Re:Java is not bad for mobile phones. (2, Informative)

Metaphorically (841874) | more than 6 years ago | (#21326367)

Most of the phones on the market today use Java for graphics and applications, including pretty much all of the popular cell phones in Japan that make any phones in the Western world look childish by comparison. The problem is that there is an impression among standard Windows developers that Java is necessarily slow, which is absolutely not true.


Not disagreeing with you but it's important to point out that the Java that runs on a phone is micro edition which has some important differences from standard edition. They're not exactly the same thing. And it's also important to note that there are other contenders for cell phone apps like BREW (at least that was around a while ago, not sure if it still is).

Re:Java is not bad for mobile phones. (1)

bitserf (756357) | more than 6 years ago | (#21326959)

The impression among Windows developers that Java is necessarily slow is because they have something to compare it to on the same OS, which is functionally identical: The .NET CLR.

It still runs circles around Java on the same hardware.

Android is not on hardware yet (5, Informative)

angryLNX (679691) | more than 6 years ago | (#21325917)

The most common question I've heard is "What hardware is the Android platform running on?" Nobody outside of Google and possibly the Open Handset Alliance members has run it on hardware yet. If you're interested in trying to hack it, there is a board of people trying to get it on some phones: http://www.ohadev.com/forum/viewtopic.php?t=15 [ohadev.com] ------------ Cheers, Brian Jordan http://ohadev.com/ [ohadev.com] - Android SDK code samples, tutorials, discussion

Prototype in the vids (0)

Anonymous Coward | more than 6 years ago | (#21326603)

Adding to the hardware questions and rumours: Does anybody recognize the prototypes in the google videos? Are these custom built, or regular cell phones which just run Android pre-pre-alpha (or mock ups)?

Now everybody form an orderly line ... (-1, Troll)

Anonymous Coward | more than 6 years ago | (#21325937)

.. there's enough Google dick for everyone to suck!

a COOL app (4, Funny)

cadience (770683) | more than 6 years ago | (#21325995)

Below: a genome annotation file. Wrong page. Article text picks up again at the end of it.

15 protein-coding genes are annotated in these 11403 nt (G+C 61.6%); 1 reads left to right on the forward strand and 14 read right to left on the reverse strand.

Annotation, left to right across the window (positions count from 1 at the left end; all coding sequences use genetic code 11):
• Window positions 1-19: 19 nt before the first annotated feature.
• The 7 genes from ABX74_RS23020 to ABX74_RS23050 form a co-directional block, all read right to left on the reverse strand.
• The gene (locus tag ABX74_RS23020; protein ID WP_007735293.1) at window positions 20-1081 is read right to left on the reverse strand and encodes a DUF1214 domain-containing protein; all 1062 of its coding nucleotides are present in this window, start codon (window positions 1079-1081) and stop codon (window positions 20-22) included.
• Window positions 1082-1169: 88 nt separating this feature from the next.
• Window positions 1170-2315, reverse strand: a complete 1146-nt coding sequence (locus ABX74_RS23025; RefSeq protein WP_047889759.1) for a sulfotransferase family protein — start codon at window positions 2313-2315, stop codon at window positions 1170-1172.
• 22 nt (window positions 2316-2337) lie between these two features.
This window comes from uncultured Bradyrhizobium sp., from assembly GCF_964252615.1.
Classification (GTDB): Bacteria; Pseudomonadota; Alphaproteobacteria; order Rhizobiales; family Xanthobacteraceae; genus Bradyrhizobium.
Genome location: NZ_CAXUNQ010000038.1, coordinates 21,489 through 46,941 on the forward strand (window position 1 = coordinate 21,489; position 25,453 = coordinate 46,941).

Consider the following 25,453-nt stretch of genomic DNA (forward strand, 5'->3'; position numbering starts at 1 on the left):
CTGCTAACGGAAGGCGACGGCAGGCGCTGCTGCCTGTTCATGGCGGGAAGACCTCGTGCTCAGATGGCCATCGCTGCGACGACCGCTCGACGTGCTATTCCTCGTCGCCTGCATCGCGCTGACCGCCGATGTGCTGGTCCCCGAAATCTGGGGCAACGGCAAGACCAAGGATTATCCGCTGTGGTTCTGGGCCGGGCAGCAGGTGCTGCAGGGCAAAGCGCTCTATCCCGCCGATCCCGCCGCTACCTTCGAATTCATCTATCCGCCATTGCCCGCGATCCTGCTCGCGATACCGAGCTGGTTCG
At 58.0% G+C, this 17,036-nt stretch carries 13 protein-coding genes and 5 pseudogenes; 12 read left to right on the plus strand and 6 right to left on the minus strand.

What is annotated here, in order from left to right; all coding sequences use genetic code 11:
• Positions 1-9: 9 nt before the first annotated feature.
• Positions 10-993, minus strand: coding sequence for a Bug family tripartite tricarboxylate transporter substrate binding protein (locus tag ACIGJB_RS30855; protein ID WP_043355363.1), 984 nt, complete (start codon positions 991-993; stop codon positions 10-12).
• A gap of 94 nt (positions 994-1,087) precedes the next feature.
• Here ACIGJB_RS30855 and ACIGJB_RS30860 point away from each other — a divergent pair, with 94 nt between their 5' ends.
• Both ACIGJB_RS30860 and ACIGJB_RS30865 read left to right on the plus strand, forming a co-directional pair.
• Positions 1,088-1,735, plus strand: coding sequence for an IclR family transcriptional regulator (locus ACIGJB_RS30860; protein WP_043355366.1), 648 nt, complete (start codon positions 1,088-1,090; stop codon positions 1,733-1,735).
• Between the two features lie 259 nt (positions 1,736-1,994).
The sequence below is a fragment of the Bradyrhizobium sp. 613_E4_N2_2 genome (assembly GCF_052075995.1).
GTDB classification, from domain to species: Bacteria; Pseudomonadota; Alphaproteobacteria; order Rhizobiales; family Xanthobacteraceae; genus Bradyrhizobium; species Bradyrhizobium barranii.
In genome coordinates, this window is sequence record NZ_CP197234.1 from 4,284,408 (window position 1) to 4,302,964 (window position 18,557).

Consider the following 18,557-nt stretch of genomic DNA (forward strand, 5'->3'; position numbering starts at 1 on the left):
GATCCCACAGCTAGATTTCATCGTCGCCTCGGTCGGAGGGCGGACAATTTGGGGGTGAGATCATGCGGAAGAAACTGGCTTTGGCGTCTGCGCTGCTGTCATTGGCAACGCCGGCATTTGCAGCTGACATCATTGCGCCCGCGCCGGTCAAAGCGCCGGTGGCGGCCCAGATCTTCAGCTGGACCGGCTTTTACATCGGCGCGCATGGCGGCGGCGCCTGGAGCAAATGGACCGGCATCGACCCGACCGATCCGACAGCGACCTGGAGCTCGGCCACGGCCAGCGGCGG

a TODO list!! ;-)

My Submission : MMORPG (-1, Troll)

Anonymous Coward | more than 6 years ago | (#21325997)


FI2 ( Fucked In Iraq ) [whitehouse.org] .

Cheers.

Incorrect repository URL? (4, Informative)

radimvice (762083) | more than 6 years ago | (#21326045)

Shouldn't this point to the official repository at http://code.google.com/android/ [google.com] instead of http://code.google.com/p/android [google.com] , which just looks like some ad-hoc mirror?

Re:Incorrect repository URL? (1)

gjuggler (934203) | more than 6 years ago | (#21326169)

The link goes to the "canonical" Google Code project page, but it appears that Google has set up a "special" page for the Android project. Note that if you try to use that format for a "normal" Google Code project, (such as my own PhyloWidget: correct [google.com] , incorrect [google.com] ) you get an invalid URL error.

Furthermore, I was disappointed to see that the Android project's SVN browser page [googlecode.com] turns up blank. Come on, we want Source Code!

greg
OHADev [ohadev.com]

Re:Incorrect repository URL? (4, Funny)

gEvil (beta) (945888) | more than 6 years ago | (#21326211)

The 'p' is for 'paranoid'.

Re:Incorrect repository URL? (1)

shdwtek (898320) | more than 6 years ago | (#21326843)

"What's that...? (I may be paranoid, but not an android)"

$10E7 ? (1)

blind biker (1066130) | more than 6 years ago | (#21326089)

That's a large enough amount that even I might dust off my old Java skiilz..

Re:$10E7 ? (1)

angryLNX (679691) | more than 6 years ago | (#21326121)

prize = 10**7

py fo life

--------
Brian Jordan
http://ohadev.com/ [ohadev.com] - Android SDK news, code snippets, and discussion

Re:$10E7 ? (1)

paranode (671698) | more than 6 years ago | (#21326155)

Well, you get $25k for being in the top 50. Then that gets subdivided after later development into two groups of ten, one group getting $100k and the better group getting $275k.

Re:$10E7 ? (1)

skoaldipper (752281) | more than 6 years ago | (#21326237)

No dusting necessary. Just restore old memories by rummaging through the garbage collector.

$10E7 ? (1)

Tumbleweed (3706) | more than 6 years ago | (#21326323)

Clearly I've been using Bittorrent to watch too much tv; I first read that subject as Season 1, Episode 7. :)

Re:$10E7 ? (3, Funny)

LoonyMike (917095) | more than 6 years ago | (#21326903)

Well I've been doing too much hex math, I read it as 4327 dollars.

Re:$10E7 ? (1)

hitchhacker (122525) | more than 6 years ago | (#21326939)

Sorry to nitpick, but shouldn't that be $10e6, or $1e7?
Hell, just use <Dr Evil>10 Million Dollars! Muahahaha</Dr Evil>

-metric

Re:$10E7 ? (1)

blind biker (1066130) | more than 6 years ago | (#21327083)

You're right. I got my engineering notation wrong.

First patch (0)

Anonymous Coward | more than 6 years ago | (#21326107)